Long-time Sports Reporter Stays in the Game by Becoming an Official

Gerry Davidove starting working as a sports writer covering high school sports in 1977, the year before he graduated from college. 

 
He’s reported on and attended thousands of NJSIAA contests during a career that saw him write about just about every sport that’s sponsored by the association.

 
It gave him an up-close chance to see how more and more, people in the stands, and an occasional coach, would act disrespectful toward officials, something that’s led to a decline in the number of people wanting to officiate.

 
As more time went by, he also realized that officiating was something he’d might like to do.

 
“When I was covering track, I’d notice the officials working there and thought it was something I’d like to get involved with,” he said. 
 
From that first idea, he got in touch with Charlie Roche, a veteran track and field officiating administrator, and also a long-time football coach. He knew Roche on both levels from his decades of work as a reporter.

 
“He told me everything I needed to do, which involved taking a class and passing a written test,” Davidove said. “And it went from there.”

 
He passed the test and started working meets. From that, his officiating work grew even more active. 
 
“Then it snowballed,” he said. “I would talk to other officials who also work other sports, and that gave me the idea to do more.”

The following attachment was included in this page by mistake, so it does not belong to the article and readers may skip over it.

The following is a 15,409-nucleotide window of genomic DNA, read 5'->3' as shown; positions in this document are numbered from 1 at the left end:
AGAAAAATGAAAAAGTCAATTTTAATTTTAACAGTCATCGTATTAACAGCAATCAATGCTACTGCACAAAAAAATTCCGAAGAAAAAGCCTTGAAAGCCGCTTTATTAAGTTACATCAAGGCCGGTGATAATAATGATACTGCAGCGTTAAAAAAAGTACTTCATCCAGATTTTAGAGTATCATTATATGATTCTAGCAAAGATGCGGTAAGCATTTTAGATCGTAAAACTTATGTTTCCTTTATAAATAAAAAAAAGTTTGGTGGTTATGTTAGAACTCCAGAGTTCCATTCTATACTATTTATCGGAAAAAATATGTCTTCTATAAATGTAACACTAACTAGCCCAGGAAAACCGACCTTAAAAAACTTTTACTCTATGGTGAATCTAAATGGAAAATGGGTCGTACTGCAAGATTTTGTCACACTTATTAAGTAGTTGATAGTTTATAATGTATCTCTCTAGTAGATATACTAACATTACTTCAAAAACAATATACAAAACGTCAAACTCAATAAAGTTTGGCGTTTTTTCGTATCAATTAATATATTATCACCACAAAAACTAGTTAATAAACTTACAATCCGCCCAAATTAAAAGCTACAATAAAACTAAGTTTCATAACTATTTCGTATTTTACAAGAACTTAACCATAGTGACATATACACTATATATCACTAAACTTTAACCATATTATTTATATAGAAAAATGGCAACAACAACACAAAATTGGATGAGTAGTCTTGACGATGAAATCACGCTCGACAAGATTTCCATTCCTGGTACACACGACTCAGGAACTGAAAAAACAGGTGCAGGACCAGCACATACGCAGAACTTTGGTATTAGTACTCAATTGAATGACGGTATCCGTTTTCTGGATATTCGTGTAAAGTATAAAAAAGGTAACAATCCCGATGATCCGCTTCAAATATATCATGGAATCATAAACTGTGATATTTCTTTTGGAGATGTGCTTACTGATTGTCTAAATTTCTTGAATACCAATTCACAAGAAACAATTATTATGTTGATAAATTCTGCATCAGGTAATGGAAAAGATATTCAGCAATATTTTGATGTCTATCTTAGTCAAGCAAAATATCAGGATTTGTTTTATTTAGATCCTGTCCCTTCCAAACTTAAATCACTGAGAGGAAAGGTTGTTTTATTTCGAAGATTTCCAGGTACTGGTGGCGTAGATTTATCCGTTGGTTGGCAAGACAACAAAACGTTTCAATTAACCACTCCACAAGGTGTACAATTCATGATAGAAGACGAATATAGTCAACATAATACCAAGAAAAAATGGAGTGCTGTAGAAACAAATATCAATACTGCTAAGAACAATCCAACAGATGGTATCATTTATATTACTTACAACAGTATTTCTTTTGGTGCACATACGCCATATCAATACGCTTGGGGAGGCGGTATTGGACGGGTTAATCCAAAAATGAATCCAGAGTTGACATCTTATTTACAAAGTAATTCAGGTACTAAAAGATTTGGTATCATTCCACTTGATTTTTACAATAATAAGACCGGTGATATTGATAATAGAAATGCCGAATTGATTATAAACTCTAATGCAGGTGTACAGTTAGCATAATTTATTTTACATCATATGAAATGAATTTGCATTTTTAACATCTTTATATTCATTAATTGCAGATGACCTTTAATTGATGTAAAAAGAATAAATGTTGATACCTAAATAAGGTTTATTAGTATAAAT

Several years later, Davidove now also works volleyball, tennis, swimming, and as a football clock operator. Each sport requires some classroom work and a written test, but with solid attendance and proper studying, it was nothing he found overwhelming. And after getting his certification, his years as a sports writer had also made him familiar with what goes on procedurally at a game or meet in each. 

 
And now that his main job is working as a school aide and sports writing is something he’ll only do occasionally, officiating is something that offers a flexible schedule and favorable hours while allowing him to stay very much involved in high school sports. 

 
“You get to be around the kids, the coaches and also the fellow officials,” Davidove said. “It’s really a lot of fun. It’s not like working in a store or someplace. You’re out, and you’re around people.” 

 
Officiating is something he’d definitely recommend to anyone thinking about it. 

 
“I’d be going out to watch events anyway,” Davidove said. “And officiating is rewarding, there’s camaraderie with fellow officials as well as with the coaches and the players, and it’s a great way to keep busy and stay involved in sports.” 

 
Even though he works multiple sports in the same season, it’s also easy to manage a schedule. 

 
“It’s very easy to do, as long as you plan ahead,” he said. 

 
Like his fellow officials from around the state, he’s also happy that the NJSIAA, through the input of its 31 Student Ambassadors, has made the week of Oct. 14-20 Officials Appreciation Week. Similar weeks will take place during the winter and spring seasons.

 
“It’s great that officials are being recognized,” Davidove said. “Officials are often maligned, and I’ve heard a lot of it more and more over the years at high school events. Sometimes you do make a mistake, but everyone is always trying their best. It’s nice that they are being acknowledged and appreciated by the teams and schools for what they do.”

 
Are you interested in becoming a high school sports official? Click the link below for information on how to get involved: 

 
https://highschoolofficials.com/?share=eblast_2019_10_09